On March 7th, 1848, Democrat Harvey Baldwin (1797-1863) became the first Mayor of the City of Syracuse. Baldwin was a lawyer and part of the committee that drafted the charter that established Syracuse as a city. Harvey Baldwin is the brother of Horace Baldwin, who served as the Mayor of Houston, Texas and is the son of Doctor Jonas Baldwin, whom Baldwinsville is named after. Harvey was already well known in the community in the 1840s, but his political potential surfaced in 1846 when citizens were debating the potential boundaries of a proposed City of Syracuse. Some optimists saw future growth and advocated a generous boundary. Many others were more skeptical of Syracuse’s destiny. Baldwin rose and presented a dynamic vision for a future city of 200,000. His speech around this time period helped spark confidence and helped to mark him for the role of Syracuse’s first mayor.
“Were we permitted to indulge in visions of the future I would present a view of our village or city as it is to appear hereafter, when all of us who are now on the busy stage of life shall be slumbering with our fathers.
It is universally conceded that we are to become the great in-land town of the State and next in size and importance to New York and Buffalo. . . that we are to go on by rapid strides, increasing in population until we shall number from 100,000 to 200,000. . .
All bordering territory will have been brought into a high and perfect state of cultivation and our beautiful lake, on all its beautiful shores and borders, will present a view of one continuous villa ornamented with its shady groves and hanging gardens; and connected by a wide and splendid avenue that shall encircle its entire waters and furnish a delightful drive to the gay and prosperous citizens of the town who will, toward the close of each summer’s day, throng it for pleasure relaxation or the improvement of health.”
Mayor Baldwin served just one year, the length of initial mayoral terms, and returned to his law practice. He lived on West Onondaga Street and is buried in Syracuse’s Rose Hill Cemetery.
You can view a recently restored deerskin coat given to Harvey Baldwin by the Oneida Nation by visiting the Onondaga Historical Museum in downtown Syracuse and learn more about it below.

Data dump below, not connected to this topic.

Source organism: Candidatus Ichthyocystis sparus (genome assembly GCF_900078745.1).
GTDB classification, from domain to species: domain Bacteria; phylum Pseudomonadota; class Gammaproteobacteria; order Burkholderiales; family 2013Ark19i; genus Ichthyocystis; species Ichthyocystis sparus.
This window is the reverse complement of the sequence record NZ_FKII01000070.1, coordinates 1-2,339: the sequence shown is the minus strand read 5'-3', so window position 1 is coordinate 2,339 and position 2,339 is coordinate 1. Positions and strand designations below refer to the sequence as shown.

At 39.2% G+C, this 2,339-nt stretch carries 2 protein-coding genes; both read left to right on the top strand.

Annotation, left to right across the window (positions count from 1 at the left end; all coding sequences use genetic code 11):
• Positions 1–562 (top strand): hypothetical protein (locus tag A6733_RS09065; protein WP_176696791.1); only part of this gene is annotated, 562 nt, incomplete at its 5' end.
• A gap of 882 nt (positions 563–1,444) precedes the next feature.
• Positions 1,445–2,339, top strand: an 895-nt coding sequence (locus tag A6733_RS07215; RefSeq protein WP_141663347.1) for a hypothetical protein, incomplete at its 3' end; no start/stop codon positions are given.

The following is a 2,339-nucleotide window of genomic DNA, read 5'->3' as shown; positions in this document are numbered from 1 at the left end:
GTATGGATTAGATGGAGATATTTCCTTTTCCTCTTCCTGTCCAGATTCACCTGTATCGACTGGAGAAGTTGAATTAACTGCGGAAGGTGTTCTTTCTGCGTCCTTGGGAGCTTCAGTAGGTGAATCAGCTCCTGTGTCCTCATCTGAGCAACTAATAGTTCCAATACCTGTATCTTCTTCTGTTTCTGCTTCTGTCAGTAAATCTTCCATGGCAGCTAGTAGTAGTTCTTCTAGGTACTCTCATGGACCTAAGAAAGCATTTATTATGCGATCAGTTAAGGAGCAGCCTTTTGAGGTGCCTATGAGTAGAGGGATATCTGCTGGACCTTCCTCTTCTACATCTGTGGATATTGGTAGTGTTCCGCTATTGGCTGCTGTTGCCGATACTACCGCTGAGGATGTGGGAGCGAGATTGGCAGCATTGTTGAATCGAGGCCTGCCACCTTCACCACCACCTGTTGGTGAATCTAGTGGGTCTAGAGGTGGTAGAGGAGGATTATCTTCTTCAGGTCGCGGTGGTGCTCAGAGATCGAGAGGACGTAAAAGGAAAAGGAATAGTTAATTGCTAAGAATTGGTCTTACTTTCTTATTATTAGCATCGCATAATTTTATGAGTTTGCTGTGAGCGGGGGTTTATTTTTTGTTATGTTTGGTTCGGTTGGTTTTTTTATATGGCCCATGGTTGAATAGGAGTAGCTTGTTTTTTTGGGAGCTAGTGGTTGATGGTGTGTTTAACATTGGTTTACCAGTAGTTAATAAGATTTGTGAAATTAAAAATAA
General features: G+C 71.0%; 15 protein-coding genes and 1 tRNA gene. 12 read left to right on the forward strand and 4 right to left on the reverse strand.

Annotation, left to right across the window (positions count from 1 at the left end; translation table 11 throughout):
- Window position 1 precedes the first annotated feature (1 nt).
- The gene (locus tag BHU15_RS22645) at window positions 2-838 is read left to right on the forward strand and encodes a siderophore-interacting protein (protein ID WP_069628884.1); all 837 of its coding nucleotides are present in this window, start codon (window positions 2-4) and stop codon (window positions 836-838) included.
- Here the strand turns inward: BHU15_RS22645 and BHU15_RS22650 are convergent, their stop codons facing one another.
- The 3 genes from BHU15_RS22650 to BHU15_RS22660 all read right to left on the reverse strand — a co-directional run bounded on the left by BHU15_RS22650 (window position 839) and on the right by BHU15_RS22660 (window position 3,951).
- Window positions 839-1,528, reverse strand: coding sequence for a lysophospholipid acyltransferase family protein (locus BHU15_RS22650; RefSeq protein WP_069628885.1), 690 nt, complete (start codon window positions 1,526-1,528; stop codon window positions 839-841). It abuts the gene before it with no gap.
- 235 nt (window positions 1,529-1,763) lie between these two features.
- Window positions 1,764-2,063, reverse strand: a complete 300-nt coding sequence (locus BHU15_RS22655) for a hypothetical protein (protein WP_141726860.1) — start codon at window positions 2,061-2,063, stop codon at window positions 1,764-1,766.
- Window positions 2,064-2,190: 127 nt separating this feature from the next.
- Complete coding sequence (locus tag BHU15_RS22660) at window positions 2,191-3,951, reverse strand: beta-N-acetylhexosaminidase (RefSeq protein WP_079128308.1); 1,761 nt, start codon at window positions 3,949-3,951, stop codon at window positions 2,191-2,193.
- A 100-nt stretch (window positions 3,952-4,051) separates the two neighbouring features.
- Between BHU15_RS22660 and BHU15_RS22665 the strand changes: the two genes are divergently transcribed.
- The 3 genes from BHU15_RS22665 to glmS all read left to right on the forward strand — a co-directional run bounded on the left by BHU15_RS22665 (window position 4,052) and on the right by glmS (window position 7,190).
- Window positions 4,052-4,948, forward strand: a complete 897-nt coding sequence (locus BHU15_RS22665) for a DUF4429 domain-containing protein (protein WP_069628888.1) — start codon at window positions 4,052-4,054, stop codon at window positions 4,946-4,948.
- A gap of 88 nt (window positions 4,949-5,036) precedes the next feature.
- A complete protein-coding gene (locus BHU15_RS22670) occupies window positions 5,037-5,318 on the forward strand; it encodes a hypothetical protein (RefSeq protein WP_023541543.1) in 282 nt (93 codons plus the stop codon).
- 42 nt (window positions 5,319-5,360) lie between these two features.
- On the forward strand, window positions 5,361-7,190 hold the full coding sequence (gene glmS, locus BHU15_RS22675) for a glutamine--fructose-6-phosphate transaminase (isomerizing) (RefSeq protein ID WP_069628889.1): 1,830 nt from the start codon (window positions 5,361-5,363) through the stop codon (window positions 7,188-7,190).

Thanks to a grant from Greater Hudson Heritage Network, OHA was able to send the deerskin coat, a very important piece of our collection, to Lisa Goldberg, an independent conservator out of Corning, NY., to conserve and restore the coat.
The Story: Chiefs from the Oneida Nation were sent to Dr. Jonas C. Baldwin, who founded the village of Baldwinsville, to request provisions for the winter due to a bad yield. Dr. Baldwin provided for one-half, or 250 people, of the nation. These 250 Oneida Nation members camped in woods near the village to be able to draw their daily rations. Dr. Baldwin gave them grain from his mill as well as other care.
As a result of his generosity, the Oneida Nation”adopted” his son Harvey with impressive ceremony into the tribe. Harvey was given this beautifully beaded ceremonial deerskin coat, and was also given the name of “Cohongoronto.” The name signifies a boat having a sharp prow constructed for the navigation of rapid waters, and was intended as emblematic of the profession of law, which he was in the process of studying. Harvey Baldwin later became the first mayor of Syracuse .
How Did it Get to OHA?: On November 11, 1949, the ceremonial deerskin coat was presented to Crandall Melvin of the Onondaga Historical Association by John A. Morton, Jr., great-grandson of Harvey Baldwin. Along with the coat, Morton also donated Harvey Baldwin’s Bible.